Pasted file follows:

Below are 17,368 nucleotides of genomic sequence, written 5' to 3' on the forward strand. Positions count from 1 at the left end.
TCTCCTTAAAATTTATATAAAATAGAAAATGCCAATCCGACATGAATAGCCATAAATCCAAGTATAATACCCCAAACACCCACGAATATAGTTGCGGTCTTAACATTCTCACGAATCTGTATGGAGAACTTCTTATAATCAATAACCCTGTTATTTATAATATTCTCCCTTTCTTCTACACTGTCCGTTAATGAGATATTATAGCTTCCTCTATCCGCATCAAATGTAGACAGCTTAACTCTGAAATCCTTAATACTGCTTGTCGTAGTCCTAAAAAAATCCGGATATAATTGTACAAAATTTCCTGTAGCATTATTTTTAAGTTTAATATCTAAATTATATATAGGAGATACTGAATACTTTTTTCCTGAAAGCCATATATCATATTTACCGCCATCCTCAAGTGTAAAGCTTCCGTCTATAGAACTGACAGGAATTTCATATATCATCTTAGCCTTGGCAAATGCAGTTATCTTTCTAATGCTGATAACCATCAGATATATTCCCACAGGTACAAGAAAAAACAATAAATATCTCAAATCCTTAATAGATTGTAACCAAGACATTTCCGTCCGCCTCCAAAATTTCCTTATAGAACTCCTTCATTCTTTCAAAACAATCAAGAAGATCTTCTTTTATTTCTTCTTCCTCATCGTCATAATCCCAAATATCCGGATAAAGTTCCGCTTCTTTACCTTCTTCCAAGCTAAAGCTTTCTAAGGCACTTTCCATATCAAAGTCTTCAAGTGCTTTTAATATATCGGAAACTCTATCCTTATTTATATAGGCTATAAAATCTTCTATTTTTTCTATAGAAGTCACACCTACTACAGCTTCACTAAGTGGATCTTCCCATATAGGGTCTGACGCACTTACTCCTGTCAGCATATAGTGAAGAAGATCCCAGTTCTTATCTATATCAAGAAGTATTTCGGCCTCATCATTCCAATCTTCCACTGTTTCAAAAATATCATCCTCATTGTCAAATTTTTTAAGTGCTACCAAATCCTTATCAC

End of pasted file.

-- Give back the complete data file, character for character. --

Below are 17,368 nucleotides of genomic sequence, written 5' to 3' on the forward strand. Positions count from 1 at the left end.
TCTCCTTAAAATTTATATAAAATAGAAAATGCCAATCCGACATGAATAGCCATAAATCCAAGTATAATACCCCAAACACCCACGAATATAGTTGCGGTCTTAACATTCTCACGAATCTGTATGGAGAACTTCTTATAATCAATAACCCTGTTATTTATAATATTCTCCCTTTCTTCTACACTGTCCGTTAATGAGATATTATAGCTTCCTCTATCCGCATCAAATGTAGACAGCTTAACTCTGAAATCCTTAATACTGCTTGTCGTAGTCCTAAAAAAATCCGGATATAATTGTACAAAATTTCCTGTAGCATTATTTTTAAGTTTAATATCTAAATTATATATAGGAGATACTGAATACTTTTTTCCTGAAAGCCATATATCATATTTACCGCCATCCTCAAGTGTAAAGCTTCCGTCTATAGAACTGACAGGAATTTCATATATCATCTTAGCCTTGGCAAATGCAGTTATCTTTCTAATGCTGATAACCATCAGATATATTCCCACAGGTACAAGAAAAAACAATAAATATCTCAAATCCTTAATAGATTGTAACCAAGACATTTCCGTCCGCCTCCAAAATTTCCTTATAGAACTCCTTCATTCTTTCAAAACAATCAAGAAGATCTTCTTTTATTTCTTCTTCCTCATCGTCATAATCCCAAATATCCGGATAAAGTTCCGCTTCTTTACCTTCTTCCAAGCTAAAGCTTTCTAAGGCACTTTCCATATCAAAGTCTTCAAGTGCTTTTAATATATCGGAAACTCTATCCTTATTTATATAGGCTATAAAATCTTCTATTTTTTCTATAGAAGTCACACCTACTACAGCTTCACTAAGTGGATCTTCCCATATAGGGTCTGACGCACTTACTCCTGTCAGCATATAGTGAAGAAGATCCCAGTTCTTATCTATATCAAGAAGTATTTCGGCCTCATCATTCCAATCTTCCACTGTTTCAAAAATATCATCCTCATTGTCAAATTTTTTAAGTGCTACCAAATCCTTATCAC